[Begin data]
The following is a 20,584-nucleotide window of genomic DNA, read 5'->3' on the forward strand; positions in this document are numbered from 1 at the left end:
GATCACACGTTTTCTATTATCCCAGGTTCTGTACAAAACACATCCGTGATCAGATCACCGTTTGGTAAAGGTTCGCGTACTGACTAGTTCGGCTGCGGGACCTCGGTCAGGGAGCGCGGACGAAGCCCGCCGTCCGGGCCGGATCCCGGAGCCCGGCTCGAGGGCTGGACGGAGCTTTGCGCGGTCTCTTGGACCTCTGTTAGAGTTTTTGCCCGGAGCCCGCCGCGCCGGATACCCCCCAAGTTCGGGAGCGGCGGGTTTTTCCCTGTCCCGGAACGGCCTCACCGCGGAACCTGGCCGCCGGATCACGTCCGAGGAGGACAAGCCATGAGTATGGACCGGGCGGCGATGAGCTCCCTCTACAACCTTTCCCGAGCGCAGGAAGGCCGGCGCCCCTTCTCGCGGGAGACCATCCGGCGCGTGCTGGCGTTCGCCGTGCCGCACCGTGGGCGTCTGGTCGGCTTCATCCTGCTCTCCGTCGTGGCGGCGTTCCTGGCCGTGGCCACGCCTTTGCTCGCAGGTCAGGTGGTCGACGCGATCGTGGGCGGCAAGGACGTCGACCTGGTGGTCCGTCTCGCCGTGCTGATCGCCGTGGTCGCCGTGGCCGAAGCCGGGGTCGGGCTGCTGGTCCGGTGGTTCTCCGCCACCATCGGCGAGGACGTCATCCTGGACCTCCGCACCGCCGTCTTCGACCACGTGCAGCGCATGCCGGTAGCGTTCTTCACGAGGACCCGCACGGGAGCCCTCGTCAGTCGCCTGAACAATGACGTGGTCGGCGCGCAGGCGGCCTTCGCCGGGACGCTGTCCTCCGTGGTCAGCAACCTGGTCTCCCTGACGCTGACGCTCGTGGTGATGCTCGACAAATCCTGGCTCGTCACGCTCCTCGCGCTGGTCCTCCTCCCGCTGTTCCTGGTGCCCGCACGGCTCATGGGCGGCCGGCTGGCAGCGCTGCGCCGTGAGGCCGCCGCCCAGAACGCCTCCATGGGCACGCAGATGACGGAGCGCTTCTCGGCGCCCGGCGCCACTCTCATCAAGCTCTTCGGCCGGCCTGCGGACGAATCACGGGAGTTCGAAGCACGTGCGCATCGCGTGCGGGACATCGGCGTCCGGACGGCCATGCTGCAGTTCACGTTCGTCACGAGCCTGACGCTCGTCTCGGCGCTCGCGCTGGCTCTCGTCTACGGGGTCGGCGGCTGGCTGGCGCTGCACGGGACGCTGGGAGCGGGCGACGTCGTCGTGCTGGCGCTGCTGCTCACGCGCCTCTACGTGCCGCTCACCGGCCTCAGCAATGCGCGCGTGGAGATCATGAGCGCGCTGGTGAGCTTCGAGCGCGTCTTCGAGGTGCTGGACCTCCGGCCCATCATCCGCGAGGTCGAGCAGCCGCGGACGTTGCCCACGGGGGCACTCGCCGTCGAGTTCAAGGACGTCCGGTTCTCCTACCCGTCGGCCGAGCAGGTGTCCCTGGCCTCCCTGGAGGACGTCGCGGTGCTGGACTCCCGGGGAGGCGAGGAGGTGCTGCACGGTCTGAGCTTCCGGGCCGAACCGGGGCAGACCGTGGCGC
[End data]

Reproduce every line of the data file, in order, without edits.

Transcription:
The following is a 20,584-nucleotide window of genomic DNA, read 5'->3' on the forward strand; positions in this document are numbered from 1 at the left end:
GATCACACGTTTTCTATTATCCCAGGTTCTGTACAAAACACATCCGTGATCAGATCACCGTTTGGTAAAGGTTCGCGTACTGACTAGTTCGGCTGCGGGACCTCGGTCAGGGAGCGCGGACGAAGCCCGCCGTCCGGGCCGGATCCCGGAGCCCGGCTCGAGGGCTGGACGGAGCTTTGCGCGGTCTCTTGGACCTCTGTTAGAGTTTTTGCCCGGAGCCCGCCGCGCCGGATACCCCCCAAGTTCGGGAGCGGCGGGTTTTTCCCTGTCCCGGAACGGCCTCACCGCGGAACCTGGCCGCCGGATCACGTCCGAGGAGGACAAGCCATGAGTATGGACCGGGCGGCGATGAGCTCCCTCTACAACCTTTCCCGAGCGCAGGAAGGCCGGCGCCCCTTCTCGCGGGAGACCATCCGGCGCGTGCTGGCGTTCGCCGTGCCGCACCGTGGGCGTCTGGTCGGCTTCATCCTGCTCTCCGTCGTGGCGGCGTTCCTGGCCGTGGCCACGCCTTTGCTCGCAGGTCAGGTGGTCGACGCGATCGTGGGCGGCAAGGACGTCGACCTGGTGGTCCGTCTCGCCGTGCTGATCGCCGTGGTCGCCGTGGCCGAAGCCGGGGTCGGGCTGCTGGTCCGGTGGTTCTCCGCCACCATCGGCGAGGACGTCATCCTGGACCTCCGCACCGCCGTCTTCGACCACGTGCAGCGCATGCCGGTAGCGTTCTTCACGAGGACCCGCACGGGAGCCCTCGTCAGTCGCCTGAACAATGACGTGGTCGGCGCGCAGGCGGCCTTCGCCGGGACGCTGTCCTCCGTGGTCAGCAACCTGGTCTCCCTGACGCTGACGCTCGTGGTGATGCTCGACAAATCCTGGCTCGTCACGCTCCTCGCGCTGGTCCTCCTCCCGCTGTTCCTGGTGCCCGCACGGCTCATGGGCGGCCGGCTGGCAGCGCTGCGCCGTGAGGCCGCCGCCCAGAACGCCTCCATGGGCACGCAGATGACGGAGCGCTTCTCGGCGCCCGGCGCCACTCTCATCAAGCTCTTCGGCCGGCCTGCGGACGAATCACGGGAGTTCGAAGCACGTGCGCATCGCGTGCGGGACATCGGCGTCCGGACGGCCATGCTGCAGTTCACGTTCGTCACGAGCCTGACGCTCGTCTCGGCGCTCGCGCTGGCTCTCGTCTACGGGGTCGGCGGCTGGCTGGCGCTGCACGGGACGCTGGGAGCGGGCGACGTCGTCGTGCTGGCGCTGCTGCTCACGCGCCTCTACGTGCCGCTCACCGGCCTCAGCAATGCGCGCGTGGAGATCATGAGCGCGCTGGTGAGCTTCGAGCGCGTCTTCGAGGTGCTGGACCTCCGGCCCATCATCCGCGAGGTCGAGCAGCCGCGGACGTTGCCCACGGGGGCACTCGCCGTCGAGTTCAAGGACGTCCGGTTCTCCTACCCGTCGGCCGAGCAGGTGTCCCTGGCCTCCCTGGAGGACGTCGCGGTGCTGGACTCCCGGGGAGGCGAGGAGGTGCTGCACGGTCTGAGCTTCCGGGCCGAACCGGGGCAGACCGTGGCGC